They are very small–individually not more than one single cell–however there are normally millions of them together, for they can multiply really fast. A number of bacteria cause disease, these are called pathogenic bacteria. Fortunately our immune system knows how to deal with them. However not all bacteria are ‘bad guys’. We need bacteria to stay alive. Bacteria are prokaryotes (single cells that do not contain a nucleus). Microbiology is the study of prokaryotes, eukaryotes and viruses. Did you know that bacteria can get sick too.
Bacteriophages are able to attach themselves to certain types of bacteria and inject their genetic material in the bacterial cell. Then, using the bacterial machinery, the DNA multiplies itself. Eventually from this multiplied genetic information so many new bacteriophages are formed that the cell bursts. The offspring of the bacteriophage has destroyed its bacterial host, and in so doing millions of new bacteriophages are released. These can attach themselves to new bacteria to complete their life cycle.
With our immune system we defend ourselves against a bacterial infection. Antibiotics can help us win the battle. When you report a bacterial infection to your physician, you are probably prescribed antibiotics. The term ‘antibiotics’ (literally ‘against living things’) is mainly used for substances that kill or prevent the growth of bacteria, as opposed to antiviral or antifungal substances. Antibiotics are not active against viral infections. Antibiotics are extremely important in medicine, but unfortunately bacteria can become resistant to them.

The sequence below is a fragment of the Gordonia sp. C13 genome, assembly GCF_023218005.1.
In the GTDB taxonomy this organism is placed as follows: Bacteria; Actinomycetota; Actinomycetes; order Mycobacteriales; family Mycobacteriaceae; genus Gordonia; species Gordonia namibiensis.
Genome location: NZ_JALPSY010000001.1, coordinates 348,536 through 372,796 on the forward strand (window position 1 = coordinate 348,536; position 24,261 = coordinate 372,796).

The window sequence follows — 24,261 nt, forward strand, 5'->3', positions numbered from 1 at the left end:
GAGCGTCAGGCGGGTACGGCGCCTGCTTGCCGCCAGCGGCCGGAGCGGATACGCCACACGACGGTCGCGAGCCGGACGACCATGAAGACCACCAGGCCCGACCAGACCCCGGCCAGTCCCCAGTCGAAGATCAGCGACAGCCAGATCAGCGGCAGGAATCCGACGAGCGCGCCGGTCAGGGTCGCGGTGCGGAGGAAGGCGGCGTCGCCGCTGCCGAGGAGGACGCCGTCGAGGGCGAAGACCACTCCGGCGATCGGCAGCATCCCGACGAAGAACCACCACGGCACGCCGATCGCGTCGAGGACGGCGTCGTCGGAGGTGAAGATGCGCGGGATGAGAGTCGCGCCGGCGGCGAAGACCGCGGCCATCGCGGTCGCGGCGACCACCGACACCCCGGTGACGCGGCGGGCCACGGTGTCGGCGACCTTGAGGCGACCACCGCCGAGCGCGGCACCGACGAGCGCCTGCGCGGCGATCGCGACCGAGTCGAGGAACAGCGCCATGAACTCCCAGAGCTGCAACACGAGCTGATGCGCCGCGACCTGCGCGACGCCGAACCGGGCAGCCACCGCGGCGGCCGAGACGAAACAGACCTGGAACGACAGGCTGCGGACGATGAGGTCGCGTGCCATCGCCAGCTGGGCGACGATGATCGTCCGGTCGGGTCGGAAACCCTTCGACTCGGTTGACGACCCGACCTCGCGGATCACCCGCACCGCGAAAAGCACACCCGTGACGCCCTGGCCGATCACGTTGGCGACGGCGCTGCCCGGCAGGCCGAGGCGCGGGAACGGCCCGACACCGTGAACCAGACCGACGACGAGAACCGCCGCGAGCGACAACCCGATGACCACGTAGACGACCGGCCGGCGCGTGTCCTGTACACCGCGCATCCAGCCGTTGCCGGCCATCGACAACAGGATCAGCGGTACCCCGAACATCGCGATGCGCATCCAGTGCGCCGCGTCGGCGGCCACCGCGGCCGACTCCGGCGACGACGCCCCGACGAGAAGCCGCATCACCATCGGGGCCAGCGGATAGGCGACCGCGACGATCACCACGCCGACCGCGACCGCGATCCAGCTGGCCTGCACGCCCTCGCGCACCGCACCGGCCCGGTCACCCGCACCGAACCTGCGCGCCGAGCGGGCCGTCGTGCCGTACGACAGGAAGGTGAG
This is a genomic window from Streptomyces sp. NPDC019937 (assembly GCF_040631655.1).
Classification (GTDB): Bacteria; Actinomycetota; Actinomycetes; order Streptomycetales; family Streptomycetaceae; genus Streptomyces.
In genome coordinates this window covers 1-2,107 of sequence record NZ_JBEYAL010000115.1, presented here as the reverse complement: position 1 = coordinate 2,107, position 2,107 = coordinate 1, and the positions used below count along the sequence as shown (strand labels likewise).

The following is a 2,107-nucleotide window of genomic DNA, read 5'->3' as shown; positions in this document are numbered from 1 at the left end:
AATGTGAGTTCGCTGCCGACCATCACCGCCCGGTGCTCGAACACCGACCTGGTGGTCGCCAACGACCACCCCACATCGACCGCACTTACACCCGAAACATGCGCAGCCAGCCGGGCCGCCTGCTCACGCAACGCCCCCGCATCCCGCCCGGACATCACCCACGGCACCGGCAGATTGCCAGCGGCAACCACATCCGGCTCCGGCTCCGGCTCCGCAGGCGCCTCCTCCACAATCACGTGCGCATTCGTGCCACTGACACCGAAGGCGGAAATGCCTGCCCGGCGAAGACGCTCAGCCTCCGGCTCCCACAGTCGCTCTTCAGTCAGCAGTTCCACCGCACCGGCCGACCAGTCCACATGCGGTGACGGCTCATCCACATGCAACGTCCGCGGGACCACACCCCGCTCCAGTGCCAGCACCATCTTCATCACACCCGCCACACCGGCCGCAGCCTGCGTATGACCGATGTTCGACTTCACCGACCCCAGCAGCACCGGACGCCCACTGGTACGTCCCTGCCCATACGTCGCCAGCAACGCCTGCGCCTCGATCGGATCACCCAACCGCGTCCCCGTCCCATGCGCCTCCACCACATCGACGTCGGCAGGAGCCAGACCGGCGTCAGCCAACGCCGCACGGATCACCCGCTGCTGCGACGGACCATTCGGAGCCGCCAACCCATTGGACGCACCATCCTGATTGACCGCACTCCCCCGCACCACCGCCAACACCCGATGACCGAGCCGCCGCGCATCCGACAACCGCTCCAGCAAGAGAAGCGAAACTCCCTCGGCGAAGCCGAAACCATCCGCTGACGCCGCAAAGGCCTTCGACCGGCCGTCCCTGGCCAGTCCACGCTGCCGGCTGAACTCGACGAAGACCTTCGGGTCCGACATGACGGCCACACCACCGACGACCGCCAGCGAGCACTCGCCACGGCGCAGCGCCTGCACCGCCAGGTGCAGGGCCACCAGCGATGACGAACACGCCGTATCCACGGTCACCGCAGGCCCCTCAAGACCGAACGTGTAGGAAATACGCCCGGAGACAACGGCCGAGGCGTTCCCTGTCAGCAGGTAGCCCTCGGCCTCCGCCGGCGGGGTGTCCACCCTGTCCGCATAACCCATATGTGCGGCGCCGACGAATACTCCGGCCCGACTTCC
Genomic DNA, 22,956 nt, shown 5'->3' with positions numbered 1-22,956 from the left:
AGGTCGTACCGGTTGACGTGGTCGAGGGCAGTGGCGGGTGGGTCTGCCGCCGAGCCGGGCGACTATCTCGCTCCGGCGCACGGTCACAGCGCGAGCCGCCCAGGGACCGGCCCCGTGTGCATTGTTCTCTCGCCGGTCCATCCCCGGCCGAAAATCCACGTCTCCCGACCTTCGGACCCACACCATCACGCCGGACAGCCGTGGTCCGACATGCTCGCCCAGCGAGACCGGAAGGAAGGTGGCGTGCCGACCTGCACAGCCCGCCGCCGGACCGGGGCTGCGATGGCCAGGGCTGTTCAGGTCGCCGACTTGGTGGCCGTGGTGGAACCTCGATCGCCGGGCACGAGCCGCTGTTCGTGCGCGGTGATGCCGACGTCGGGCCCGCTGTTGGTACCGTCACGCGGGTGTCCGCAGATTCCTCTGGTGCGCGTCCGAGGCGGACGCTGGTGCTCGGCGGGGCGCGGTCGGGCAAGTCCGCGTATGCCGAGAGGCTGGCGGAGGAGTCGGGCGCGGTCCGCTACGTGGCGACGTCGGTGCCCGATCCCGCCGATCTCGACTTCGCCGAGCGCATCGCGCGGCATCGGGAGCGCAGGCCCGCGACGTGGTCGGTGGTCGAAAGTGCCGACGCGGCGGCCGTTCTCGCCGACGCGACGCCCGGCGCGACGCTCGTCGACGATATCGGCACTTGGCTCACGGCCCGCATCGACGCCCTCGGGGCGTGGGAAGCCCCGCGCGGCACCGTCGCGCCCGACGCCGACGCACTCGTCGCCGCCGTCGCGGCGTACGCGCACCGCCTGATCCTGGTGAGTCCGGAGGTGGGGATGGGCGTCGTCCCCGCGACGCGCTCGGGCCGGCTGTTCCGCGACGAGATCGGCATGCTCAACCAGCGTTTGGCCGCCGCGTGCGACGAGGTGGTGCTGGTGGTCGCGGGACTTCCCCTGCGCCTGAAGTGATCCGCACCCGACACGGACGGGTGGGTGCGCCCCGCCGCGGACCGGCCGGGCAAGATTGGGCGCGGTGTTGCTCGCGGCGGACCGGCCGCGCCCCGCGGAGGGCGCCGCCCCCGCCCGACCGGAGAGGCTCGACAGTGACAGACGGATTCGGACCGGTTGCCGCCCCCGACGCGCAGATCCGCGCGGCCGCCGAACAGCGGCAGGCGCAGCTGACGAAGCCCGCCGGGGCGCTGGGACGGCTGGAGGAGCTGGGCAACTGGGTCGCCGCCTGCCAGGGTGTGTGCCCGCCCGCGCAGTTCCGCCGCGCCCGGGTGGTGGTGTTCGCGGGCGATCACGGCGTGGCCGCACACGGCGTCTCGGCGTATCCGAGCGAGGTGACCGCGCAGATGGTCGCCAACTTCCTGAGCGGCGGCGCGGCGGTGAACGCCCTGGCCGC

Antibiotics have probably been around nearly as long as microorganisms have, and nature has provided bacteria with means to overcome their action. Resistance to antibiotics can become problematic, for it makes these powerful medicines completely ineffective. Some bacteria have learned to deal with practically all types of antibiotics we have available, and this can cause real problems in health institutions. Strict quarantine measures are needed to prevent the spread of such superbugs for we have little weapons left against them.
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A Membrane-Enclosed Nucleus. (2018, Nov 06). Retrieved from https://studymoose.com/a-membrane-enclosed-nucleus-essay